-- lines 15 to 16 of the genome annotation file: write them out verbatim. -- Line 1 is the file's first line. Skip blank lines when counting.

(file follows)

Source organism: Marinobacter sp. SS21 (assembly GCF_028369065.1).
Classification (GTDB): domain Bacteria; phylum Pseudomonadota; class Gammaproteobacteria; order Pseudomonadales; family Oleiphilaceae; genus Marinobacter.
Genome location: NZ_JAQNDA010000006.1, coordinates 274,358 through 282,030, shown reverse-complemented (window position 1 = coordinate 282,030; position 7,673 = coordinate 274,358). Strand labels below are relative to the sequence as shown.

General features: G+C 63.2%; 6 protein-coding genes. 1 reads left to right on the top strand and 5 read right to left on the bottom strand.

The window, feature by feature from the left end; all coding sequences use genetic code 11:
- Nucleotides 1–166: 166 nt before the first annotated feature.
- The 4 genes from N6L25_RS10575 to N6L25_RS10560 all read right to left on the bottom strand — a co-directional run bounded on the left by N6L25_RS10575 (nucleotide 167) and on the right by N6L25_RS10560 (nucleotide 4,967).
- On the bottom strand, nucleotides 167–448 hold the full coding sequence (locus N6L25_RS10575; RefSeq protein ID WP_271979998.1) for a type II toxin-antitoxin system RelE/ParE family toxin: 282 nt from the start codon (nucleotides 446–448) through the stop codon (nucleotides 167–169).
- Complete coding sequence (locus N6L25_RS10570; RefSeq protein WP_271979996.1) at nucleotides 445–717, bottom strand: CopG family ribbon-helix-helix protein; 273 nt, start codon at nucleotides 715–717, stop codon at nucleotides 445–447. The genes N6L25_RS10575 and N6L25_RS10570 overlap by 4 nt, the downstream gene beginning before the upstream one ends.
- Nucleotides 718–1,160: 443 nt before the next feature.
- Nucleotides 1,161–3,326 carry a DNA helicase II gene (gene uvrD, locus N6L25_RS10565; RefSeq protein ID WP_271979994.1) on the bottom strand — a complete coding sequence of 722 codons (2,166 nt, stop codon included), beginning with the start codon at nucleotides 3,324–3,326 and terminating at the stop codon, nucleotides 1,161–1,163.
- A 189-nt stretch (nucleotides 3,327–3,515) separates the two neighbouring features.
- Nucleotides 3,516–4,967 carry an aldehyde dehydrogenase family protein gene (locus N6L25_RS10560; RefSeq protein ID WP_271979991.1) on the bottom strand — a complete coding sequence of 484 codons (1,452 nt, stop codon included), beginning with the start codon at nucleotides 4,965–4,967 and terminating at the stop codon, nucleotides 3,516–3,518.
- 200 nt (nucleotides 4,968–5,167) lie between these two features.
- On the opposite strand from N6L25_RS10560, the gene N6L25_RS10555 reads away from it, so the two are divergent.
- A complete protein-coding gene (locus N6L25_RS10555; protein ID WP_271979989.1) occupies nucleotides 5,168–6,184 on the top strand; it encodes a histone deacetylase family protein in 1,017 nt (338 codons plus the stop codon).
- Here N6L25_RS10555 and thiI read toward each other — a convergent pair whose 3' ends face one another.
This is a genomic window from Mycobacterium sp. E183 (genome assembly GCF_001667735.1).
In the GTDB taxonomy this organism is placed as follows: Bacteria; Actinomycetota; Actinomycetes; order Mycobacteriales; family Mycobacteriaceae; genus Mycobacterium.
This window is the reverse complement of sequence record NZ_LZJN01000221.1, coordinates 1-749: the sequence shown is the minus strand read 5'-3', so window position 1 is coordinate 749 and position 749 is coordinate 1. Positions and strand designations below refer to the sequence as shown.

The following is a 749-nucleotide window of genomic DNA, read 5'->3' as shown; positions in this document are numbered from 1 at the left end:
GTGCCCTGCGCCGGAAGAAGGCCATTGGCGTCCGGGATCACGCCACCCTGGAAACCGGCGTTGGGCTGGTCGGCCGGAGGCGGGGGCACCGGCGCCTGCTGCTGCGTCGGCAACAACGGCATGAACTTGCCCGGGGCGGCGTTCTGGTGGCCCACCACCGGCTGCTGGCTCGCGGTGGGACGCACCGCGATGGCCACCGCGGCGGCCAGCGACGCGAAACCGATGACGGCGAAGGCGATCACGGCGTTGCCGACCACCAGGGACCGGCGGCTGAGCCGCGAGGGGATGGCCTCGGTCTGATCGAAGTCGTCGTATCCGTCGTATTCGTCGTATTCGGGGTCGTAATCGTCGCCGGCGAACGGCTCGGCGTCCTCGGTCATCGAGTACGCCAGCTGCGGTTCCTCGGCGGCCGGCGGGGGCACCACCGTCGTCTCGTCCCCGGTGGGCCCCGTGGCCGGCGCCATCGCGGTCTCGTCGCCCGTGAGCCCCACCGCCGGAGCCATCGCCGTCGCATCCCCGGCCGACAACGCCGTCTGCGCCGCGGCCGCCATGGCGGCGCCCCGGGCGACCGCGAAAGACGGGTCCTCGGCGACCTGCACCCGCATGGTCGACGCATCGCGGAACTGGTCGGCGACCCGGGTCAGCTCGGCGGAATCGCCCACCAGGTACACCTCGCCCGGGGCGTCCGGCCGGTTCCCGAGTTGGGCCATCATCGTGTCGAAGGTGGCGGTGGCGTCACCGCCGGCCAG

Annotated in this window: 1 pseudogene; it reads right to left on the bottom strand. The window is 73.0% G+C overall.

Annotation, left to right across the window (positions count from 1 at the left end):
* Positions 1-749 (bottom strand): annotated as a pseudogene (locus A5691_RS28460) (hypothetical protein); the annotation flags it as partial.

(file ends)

- On the opposite strand from N6L25_RS10560, the gene N6L25_RS10555 reads away from it, so the two are divergent.
- A complete protein-coding gene (locus N6L25_RS10555; protein ID WP_271979989.1) occupies nucleotides 5,168–6,184 on the top strand; it encodes a histone deacetylase family protein in 1,017 nt (338 codons plus the stop codon).